Millions of workers were forced out of the office in March, leading to a large migration to cloud-based unified communications and videoconferencing services.
One of the most popular applications was Microsoft Teams. The company said in April it grew its daily active users by about 70% to 75 million, but that number today could be north of 100 million, says Kevin Kieller, digital transformation strategist and co-founder of EnableUC.
In an Enterprise Connect Virtual session, “Taming Teams for Distributed Work,” Kieller said despite the large growth, some organizations may be misusing Microsoft’s flagship unified communications and collaboration app.
Businesses could be misconfiguring, misunderstanding or misaligning Teams’ capabilities with their business requirements. Or, they could be lacking in education and training for end users.
“Microsoft Teams is many things,” Kieller says. “It’s like a Swiss Army knife.”
Those different functions include collaboration, online meetings, videoconferencing, phone systems, workflow automation, social engagement and more.
With a myriad of functions and capabilities, Teams has the potential to be confusing for the average end user, Kieller says. Now, with remote and hybrid work the new normal for the foreseeable future, it should be incumbent upon organizations to maximize their return on investment with Teams.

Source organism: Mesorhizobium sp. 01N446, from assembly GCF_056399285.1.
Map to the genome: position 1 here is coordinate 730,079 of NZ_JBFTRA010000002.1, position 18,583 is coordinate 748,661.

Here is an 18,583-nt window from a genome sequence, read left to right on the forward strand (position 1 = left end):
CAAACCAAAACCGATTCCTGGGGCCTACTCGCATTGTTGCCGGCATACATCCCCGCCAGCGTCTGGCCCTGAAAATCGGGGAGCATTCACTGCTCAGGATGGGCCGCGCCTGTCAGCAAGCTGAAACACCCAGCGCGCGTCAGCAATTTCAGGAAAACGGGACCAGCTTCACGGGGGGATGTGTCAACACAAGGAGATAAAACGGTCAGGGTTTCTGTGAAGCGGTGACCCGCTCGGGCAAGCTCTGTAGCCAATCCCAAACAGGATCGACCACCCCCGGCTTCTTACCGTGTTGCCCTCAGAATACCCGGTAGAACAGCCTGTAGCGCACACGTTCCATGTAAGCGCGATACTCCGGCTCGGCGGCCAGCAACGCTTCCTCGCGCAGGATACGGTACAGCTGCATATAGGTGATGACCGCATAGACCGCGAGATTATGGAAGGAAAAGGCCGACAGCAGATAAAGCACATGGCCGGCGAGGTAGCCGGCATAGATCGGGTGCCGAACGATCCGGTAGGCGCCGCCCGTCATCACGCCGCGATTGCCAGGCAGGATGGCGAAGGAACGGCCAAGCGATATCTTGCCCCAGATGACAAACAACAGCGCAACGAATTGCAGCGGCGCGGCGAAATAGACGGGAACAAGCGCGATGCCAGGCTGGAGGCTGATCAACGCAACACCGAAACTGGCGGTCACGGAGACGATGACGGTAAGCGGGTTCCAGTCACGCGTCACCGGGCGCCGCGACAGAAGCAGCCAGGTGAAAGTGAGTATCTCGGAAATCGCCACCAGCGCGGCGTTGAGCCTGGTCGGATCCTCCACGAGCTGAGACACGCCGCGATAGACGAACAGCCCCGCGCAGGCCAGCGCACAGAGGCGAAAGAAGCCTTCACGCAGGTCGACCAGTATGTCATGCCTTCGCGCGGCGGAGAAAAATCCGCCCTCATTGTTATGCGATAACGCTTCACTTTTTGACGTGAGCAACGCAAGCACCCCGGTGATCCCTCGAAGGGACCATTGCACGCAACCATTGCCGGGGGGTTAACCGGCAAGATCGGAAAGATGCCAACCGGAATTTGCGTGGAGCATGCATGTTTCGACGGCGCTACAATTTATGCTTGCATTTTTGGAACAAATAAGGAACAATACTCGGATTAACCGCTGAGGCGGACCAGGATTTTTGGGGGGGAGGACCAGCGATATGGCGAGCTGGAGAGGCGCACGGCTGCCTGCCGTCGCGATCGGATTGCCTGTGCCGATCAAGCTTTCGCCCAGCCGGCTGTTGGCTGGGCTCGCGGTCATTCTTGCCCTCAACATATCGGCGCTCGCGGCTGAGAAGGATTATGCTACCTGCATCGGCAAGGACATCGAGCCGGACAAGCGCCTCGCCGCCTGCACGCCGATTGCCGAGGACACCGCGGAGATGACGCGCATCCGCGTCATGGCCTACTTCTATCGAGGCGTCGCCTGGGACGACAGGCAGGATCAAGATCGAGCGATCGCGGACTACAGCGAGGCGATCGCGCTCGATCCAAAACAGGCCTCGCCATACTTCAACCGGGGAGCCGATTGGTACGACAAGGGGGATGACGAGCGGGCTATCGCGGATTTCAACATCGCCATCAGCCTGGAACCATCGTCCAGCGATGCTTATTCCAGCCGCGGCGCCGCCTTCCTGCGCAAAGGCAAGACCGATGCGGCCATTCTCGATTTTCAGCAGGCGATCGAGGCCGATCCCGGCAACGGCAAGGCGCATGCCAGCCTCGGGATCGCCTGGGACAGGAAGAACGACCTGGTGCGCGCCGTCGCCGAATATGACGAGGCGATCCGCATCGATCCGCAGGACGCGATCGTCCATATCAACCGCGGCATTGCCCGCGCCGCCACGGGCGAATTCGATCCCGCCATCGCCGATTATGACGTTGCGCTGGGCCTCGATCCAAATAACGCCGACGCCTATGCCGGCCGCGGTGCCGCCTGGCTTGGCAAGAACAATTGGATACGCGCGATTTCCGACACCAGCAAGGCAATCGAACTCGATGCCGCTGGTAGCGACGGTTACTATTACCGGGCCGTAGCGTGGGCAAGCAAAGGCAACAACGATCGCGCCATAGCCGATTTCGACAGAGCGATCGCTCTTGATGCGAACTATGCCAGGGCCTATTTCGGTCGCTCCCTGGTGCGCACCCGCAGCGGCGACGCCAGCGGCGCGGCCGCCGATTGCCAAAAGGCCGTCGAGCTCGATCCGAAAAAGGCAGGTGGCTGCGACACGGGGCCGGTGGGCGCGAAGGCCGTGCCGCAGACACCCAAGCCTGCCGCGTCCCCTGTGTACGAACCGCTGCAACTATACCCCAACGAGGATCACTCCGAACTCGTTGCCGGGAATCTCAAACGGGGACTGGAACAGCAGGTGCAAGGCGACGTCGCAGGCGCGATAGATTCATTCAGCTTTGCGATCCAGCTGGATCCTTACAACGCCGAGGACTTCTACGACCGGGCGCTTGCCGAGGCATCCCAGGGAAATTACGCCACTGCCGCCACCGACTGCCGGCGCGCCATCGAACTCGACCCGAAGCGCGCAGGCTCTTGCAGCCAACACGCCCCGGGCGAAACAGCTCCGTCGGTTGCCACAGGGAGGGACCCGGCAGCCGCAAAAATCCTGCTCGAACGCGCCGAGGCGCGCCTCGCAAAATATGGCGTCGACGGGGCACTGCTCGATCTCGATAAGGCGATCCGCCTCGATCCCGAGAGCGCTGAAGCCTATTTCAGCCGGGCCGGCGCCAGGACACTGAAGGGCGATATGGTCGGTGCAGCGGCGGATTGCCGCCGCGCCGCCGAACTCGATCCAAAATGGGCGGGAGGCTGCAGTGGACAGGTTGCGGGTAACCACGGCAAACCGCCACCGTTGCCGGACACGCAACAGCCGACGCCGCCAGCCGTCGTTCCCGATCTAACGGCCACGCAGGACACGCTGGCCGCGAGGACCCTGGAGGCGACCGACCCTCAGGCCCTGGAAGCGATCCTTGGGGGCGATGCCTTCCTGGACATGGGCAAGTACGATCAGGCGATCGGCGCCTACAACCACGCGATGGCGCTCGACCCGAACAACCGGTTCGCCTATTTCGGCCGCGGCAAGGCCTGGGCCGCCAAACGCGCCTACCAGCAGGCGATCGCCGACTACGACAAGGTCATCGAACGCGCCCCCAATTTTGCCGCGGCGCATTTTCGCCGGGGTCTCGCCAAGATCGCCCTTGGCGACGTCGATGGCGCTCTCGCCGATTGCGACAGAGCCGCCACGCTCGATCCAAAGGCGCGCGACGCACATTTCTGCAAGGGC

Why Teams is an effective distributed work tool
Citing different studies, Kieller said productivity actually increased during the pandemic with the help of communication tools like Teams. But, like vehicles, there are many of these tools on the market.
According to Kieller, organizations should adopt and use Teams for these reasons:
- It is already part of the Microsoft 365 and Windows experience
- It’s been proven to be an effective distributed work solution
- Microsoft is rapidly releasing new features and updates to meet that demand an improve the platform
- It’s a true unified communications platform that is meant to be the hub of work
At the same time, Teams may not make sense as the UCC app for every organization, Kieller says:
- Data residency issues
- A critical business feature not available in Teams that’s available in other apps
- Business is still operating locally with on-prem solutions
- Requirements call for basic phone only
- Your business is already aligned with another solution like Cisco Webex Teams, G Suite, Slack or others
If your organization is considering going down the Teams path with Microsoft 365, Kieller suggests IT departments provide continuous end-user training and utilize analytics to determine if the app is being used correctly.
“Taming teams for distributed work – just like taming Huskies — takes for sure experience and effort, but it is well worth it.